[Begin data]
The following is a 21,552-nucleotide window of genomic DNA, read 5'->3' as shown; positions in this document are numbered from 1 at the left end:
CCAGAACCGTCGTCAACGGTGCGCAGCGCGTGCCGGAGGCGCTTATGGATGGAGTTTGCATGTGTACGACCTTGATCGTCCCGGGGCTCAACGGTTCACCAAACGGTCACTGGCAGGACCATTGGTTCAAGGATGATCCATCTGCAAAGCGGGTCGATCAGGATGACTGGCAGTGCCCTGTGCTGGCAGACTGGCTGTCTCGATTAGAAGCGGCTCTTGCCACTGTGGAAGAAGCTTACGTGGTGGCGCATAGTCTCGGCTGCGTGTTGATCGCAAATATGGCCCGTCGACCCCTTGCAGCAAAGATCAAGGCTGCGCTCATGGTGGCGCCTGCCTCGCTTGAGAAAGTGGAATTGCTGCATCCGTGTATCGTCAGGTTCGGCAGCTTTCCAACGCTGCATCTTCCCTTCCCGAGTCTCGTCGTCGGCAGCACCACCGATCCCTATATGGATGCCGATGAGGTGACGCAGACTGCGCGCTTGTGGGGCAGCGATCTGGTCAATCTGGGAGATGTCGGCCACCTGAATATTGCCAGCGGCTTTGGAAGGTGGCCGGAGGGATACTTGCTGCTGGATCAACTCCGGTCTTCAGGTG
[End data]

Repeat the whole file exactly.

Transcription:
The following is a 21,552-nucleotide window of genomic DNA, read 5'->3' as shown; positions in this document are numbered from 1 at the left end:
CCAGAACCGTCGTCAACGGTGCGCAGCGCGTGCCGGAGGCGCTTATGGATGGAGTTTGCATGTGTACGACCTTGATCGTCCCGGGGCTCAACGGTTCACCAAACGGTCACTGGCAGGACCATTGGTTCAAGGATGATCCATCTGCAAAGCGGGTCGATCAGGATGACTGGCAGTGCCCTGTGCTGGCAGACTGGCTGTCTCGATTAGAAGCGGCTCTTGCCACTGTGGAAGAAGCTTACGTGGTGGCGCATAGTCTCGGCTGCGTGTTGATCGCAAATATGGCCCGTCGACCCCTTGCAGCAAAGATCAAGGCTGCGCTCATGGTGGCGCCTGCCTCGCTTGAGAAAGTGGAATTGCTGCATCCGTGTATCGTCAGGTTCGGCAGCTTTCCAACGCTGCATCTTCCCTTCCCGAGTCTCGTCGTCGGCAGCACCACCGATCCCTATATGGATGCCGATGAGGTGACGCAGACTGCGCGCTTGTGGGGCAGCGATCTGGTCAATCTGGGAGATGTCGGCCACCTGAATATTGCCAGCGGCTTTGGAAGGTGGCCGGAGGGATACTTGCTGCTGGATCAACTCCGGTCTTCAGGTG